UMD’s Multicultural Center: What does community mean to You?
The dictionary definition of “multicultural” is something that incorporates ideas, beliefs and people from many different countries and cultural backgrounds.
Across the U.S., colleges, and universities have created specific locations that provide a safe space for students who may at times feel that they don’t quite fit into the larger, majority culture.
UMD created its own safe space in 1997 when the director of the campus Multicultural Learning Resource Center had a vision to support and promote diversity. Today, UMD’s Multicultural Center hosts 12 organizations that support a variety of students.
“Our mission is to make every student feel that sense of belonging and celebrate our diversity,” said Touyer Moua, a senior at UMD who holds a leadership position on the Board of Public Relations for the Asian Pacific-American Association (APAA). “Overall, just create a safe space where students can come, hang out, do homework, and most importantly, feel at home.”
The MC is a vast, open room with sweeping views of Lake Superior that is filled with cubicles built with moveable walls that allow the space to be reconfigured as the program evolves.
The space was acquired through a plan that added a new library to campus, pushed the food court to the old library location, creating room for what is now called the Multicultural Center (MC), located on the second floor of Kirby Student Center.
But long before the center opened, UMD’s administration needed to look at the most innovative programs around the nation.
This task was put in the hands of the now-director of the Office of Diversity and Inclusion (ODI), Susana Pelayo-Woodward.
“Once they approved the decision for the space and I was assigned to look at the best practices,” Pelayo-Woodward said, “I looked at 25 universities and colleges across the country and found what was working for them and what wasn’t.”
Pelayo-Woodward said that the main focus from the start was to make sure students also had some say in what the space should look like.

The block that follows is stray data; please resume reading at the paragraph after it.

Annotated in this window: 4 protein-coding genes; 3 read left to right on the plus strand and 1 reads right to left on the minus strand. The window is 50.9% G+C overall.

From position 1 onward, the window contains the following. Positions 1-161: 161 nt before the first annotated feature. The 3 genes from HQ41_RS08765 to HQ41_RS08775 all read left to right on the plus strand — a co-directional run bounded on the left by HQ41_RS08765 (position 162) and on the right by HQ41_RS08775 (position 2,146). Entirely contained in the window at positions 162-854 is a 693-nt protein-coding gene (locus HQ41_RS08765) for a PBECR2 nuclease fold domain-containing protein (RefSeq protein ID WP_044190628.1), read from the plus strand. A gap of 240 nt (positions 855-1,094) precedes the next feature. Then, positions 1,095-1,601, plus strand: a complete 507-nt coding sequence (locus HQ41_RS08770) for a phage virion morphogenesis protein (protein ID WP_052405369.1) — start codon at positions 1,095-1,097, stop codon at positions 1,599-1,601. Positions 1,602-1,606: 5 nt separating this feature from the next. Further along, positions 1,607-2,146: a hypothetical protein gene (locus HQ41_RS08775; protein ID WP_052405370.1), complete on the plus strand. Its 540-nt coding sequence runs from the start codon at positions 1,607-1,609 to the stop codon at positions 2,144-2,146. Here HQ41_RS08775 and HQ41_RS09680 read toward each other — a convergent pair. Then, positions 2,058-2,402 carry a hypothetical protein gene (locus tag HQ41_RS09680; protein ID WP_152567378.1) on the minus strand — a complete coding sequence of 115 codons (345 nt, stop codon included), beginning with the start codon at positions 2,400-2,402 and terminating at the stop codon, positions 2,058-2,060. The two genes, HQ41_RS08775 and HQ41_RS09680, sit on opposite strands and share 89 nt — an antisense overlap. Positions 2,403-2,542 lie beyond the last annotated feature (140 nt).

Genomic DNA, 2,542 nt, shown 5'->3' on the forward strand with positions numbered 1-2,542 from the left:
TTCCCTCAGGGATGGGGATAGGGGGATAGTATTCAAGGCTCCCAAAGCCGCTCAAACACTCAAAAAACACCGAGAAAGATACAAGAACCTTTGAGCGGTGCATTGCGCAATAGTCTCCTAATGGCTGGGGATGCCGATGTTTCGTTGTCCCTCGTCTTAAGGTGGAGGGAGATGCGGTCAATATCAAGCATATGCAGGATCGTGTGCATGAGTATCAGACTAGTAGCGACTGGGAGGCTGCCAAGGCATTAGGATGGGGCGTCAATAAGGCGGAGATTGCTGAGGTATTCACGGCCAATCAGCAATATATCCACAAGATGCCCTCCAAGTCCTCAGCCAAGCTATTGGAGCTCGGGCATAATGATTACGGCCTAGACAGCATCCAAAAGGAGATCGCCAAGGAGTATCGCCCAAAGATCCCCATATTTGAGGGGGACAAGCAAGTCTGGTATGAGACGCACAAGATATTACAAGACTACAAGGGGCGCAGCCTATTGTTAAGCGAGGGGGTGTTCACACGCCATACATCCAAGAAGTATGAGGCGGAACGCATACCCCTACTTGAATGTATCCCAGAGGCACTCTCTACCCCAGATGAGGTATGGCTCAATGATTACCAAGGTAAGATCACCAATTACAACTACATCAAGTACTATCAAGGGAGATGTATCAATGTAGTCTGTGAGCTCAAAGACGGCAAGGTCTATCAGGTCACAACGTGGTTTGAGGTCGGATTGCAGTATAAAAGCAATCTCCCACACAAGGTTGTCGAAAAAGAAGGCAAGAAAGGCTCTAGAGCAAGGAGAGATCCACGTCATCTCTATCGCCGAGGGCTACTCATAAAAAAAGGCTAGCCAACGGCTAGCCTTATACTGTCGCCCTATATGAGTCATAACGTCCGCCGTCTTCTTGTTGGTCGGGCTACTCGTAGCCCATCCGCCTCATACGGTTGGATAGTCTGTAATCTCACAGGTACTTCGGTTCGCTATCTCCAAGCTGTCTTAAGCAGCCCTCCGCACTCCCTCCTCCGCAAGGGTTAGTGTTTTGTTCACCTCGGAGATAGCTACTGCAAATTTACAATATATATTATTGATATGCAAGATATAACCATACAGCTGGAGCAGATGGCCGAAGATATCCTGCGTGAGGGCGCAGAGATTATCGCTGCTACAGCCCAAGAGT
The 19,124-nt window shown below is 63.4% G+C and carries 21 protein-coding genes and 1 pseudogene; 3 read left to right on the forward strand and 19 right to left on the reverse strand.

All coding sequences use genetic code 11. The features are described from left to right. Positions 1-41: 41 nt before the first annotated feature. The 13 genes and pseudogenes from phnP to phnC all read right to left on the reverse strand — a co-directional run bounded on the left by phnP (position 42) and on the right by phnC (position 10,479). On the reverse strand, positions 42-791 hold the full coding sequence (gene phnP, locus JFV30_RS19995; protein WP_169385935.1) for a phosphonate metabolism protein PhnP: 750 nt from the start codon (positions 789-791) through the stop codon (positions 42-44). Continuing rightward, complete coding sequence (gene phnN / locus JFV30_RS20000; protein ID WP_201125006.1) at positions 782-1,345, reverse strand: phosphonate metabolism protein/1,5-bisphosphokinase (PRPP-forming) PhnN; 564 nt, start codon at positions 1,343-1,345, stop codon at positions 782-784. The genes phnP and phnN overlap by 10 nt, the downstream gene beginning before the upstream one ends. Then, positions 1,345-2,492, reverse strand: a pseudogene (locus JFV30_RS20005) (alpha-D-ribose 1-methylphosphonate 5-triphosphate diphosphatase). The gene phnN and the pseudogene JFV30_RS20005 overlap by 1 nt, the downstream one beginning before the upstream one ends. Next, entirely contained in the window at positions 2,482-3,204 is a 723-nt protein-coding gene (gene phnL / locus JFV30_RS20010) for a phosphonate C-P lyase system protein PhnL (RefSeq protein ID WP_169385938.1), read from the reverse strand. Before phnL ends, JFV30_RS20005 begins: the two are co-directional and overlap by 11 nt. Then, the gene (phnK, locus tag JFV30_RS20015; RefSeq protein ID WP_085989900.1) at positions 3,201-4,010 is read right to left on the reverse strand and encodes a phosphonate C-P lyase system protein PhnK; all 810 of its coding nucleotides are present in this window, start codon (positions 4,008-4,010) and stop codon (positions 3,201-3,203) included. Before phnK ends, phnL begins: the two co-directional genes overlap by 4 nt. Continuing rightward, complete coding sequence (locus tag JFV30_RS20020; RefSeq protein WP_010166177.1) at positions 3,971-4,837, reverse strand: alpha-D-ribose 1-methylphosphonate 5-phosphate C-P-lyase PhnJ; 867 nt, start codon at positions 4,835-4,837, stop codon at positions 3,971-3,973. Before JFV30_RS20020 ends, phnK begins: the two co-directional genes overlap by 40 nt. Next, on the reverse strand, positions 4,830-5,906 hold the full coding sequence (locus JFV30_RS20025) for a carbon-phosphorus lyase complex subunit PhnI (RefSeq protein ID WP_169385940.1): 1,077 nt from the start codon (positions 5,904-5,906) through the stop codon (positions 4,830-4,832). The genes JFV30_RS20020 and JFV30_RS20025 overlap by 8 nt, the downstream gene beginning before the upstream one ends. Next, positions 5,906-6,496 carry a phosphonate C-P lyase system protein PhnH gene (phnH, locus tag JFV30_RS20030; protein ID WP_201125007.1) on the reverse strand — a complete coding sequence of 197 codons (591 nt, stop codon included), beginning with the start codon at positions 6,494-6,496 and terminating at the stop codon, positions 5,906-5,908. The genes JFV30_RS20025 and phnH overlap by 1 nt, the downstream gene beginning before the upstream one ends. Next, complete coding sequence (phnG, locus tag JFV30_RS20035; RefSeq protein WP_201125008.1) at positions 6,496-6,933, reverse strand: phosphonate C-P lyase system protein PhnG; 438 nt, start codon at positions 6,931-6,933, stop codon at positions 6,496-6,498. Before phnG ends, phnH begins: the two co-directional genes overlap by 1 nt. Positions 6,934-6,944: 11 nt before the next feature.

“I like the process that we did because we involved students right from the beginning. I feel that it was very grassroots, in which everyone had an input,” Pelayo-Woodward said. “We were able to sit down and discuss: What was the ambition? What would be the goals? What would be the mission?”
Since the official opening in 2004, Pelayo-Woodward and her team have continued to focus on building a welcoming community, establishing a variety of student organizations.
In order to establish an organization that is housed in the MC, a group needs to follow certain policies and procedures that focus on fostering the goals of the MC: creating an open dialogue and respecting everyone that uses the MC.
Each student organization in the MC is required to have members serve on a leadership council. Touyer Moua is part of the student leadership council and attends bi-weekly meetings and an annual retreat.
“As a member of the council, we provide input, share information and collaborate on events. Most importantly, we support each other,“ Moua said.
What worked in 1997 is what continues to push the growth of the MC. Every year, Pelayo-Woodward and her colleagues look for ways to improve through the voice of the students by asking three broad questions:
What does community means to them?
What atmosphere are you looking for?
What are the main functions of this space?
“The most important part is we want students to know that this space is for everyone,” Pelayo-Woodward said.